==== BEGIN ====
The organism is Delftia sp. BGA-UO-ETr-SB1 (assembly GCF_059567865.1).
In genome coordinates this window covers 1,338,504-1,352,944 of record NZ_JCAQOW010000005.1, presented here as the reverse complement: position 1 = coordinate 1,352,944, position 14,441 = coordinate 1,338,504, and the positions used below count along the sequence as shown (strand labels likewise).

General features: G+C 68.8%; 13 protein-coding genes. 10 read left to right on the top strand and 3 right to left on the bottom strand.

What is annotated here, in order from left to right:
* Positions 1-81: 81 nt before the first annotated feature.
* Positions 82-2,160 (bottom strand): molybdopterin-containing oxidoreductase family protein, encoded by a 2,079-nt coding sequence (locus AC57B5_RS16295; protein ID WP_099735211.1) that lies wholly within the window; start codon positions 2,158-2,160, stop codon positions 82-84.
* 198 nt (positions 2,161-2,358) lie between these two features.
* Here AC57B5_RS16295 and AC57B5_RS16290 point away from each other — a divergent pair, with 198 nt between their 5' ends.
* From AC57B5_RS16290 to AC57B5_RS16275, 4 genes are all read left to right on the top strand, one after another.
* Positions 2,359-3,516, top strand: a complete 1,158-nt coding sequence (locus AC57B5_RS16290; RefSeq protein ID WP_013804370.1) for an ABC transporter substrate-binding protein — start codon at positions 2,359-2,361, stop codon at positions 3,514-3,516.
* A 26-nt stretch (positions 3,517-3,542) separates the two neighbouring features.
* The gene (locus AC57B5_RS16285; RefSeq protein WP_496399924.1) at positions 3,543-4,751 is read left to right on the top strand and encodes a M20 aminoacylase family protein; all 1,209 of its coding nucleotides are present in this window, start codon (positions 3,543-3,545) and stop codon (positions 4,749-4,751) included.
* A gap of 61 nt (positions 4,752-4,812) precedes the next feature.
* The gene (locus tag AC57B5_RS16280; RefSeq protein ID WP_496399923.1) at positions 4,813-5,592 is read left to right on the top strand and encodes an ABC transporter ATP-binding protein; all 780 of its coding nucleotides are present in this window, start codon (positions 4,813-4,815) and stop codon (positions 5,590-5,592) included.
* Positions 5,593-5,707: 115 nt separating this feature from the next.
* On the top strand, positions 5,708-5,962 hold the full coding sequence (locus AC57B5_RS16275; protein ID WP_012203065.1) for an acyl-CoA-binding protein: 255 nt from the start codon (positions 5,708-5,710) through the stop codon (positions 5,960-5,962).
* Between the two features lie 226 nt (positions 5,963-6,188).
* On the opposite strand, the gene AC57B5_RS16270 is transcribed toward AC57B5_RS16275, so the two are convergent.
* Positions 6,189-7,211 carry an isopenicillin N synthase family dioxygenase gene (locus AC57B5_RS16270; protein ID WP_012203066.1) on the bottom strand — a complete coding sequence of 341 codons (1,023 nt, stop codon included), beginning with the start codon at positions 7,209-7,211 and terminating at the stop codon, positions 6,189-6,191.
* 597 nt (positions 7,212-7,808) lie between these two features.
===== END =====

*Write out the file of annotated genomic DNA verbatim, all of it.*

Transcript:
The organism is Delftia sp. BGA-UO-ETr-SB1 (assembly GCF_059567865.1).
In genome coordinates this window covers 1,338,504-1,352,944 of record NZ_JCAQOW010000005.1, presented here as the reverse complement: position 1 = coordinate 1,352,944, position 14,441 = coordinate 1,338,504, and the positions used below count along the sequence as shown (strand labels likewise).

General features: G+C 68.8%; 13 protein-coding genes. 10 read left to right on the top strand and 3 right to left on the bottom strand.

What is annotated here, in order from left to right:
* Positions 1-81: 81 nt before the first annotated feature.
* Positions 82-2,160 (bottom strand): molybdopterin-containing oxidoreductase family protein, encoded by a 2,079-nt coding sequence (locus AC57B5_RS16295; protein ID WP_099735211.1) that lies wholly within the window; start codon positions 2,158-2,160, stop codon positions 82-84.
* 198 nt (positions 2,161-2,358) lie between these two features.
* Here AC57B5_RS16295 and AC57B5_RS16290 point away from each other — a divergent pair, with 198 nt between their 5' ends.
* From AC57B5_RS16290 to AC57B5_RS16275, 4 genes are all read left to right on the top strand, one after another.
* Positions 2,359-3,516, top strand: a complete 1,158-nt coding sequence (locus AC57B5_RS16290; RefSeq protein ID WP_013804370.1) for an ABC transporter substrate-binding protein — start codon at positions 2,359-2,361, stop codon at positions 3,514-3,516.
* A 26-nt stretch (positions 3,517-3,542) separates the two neighbouring features.
* The gene (locus AC57B5_RS16285; RefSeq protein WP_496399924.1) at positions 3,543-4,751 is read left to right on the top strand and encodes a M20 aminoacylase family protein; all 1,209 of its coding nucleotides are present in this window, start codon (positions 3,543-3,545) and stop codon (positions 4,749-4,751) included.
* A gap of 61 nt (positions 4,752-4,812) precedes the next feature.
* The gene (locus tag AC57B5_RS16280; RefSeq protein ID WP_496399923.1) at positions 4,813-5,592 is read left to right on the top strand and encodes an ABC transporter ATP-binding protein; all 780 of its coding nucleotides are present in this window, start codon (positions 4,813-4,815) and stop codon (positions 5,590-5,592) included.
* Positions 5,593-5,707: 115 nt separating this feature from the next.
* On the top strand, positions 5,708-5,962 hold the full coding sequence (locus AC57B5_RS16275; protein ID WP_012203065.1) for an acyl-CoA-binding protein: 255 nt from the start codon (positions 5,708-5,710) through the stop codon (positions 5,960-5,962).
* Between the two features lie 226 nt (positions 5,963-6,188).
* On the opposite strand, the gene AC57B5_RS16270 is transcribed toward AC57B5_RS16275, so the two are convergent.
* Positions 6,189-7,211 carry an isopenicillin N synthase family dioxygenase gene (locus AC57B5_RS16270; protein ID WP_012203066.1) on the bottom strand — a complete coding sequence of 341 codons (1,023 nt, stop codon included), beginning with the start codon at positions 7,209-7,211 and terminating at the stop codon, positions 6,189-6,191.
* 597 nt (positions 7,212-7,808) lie between these two features.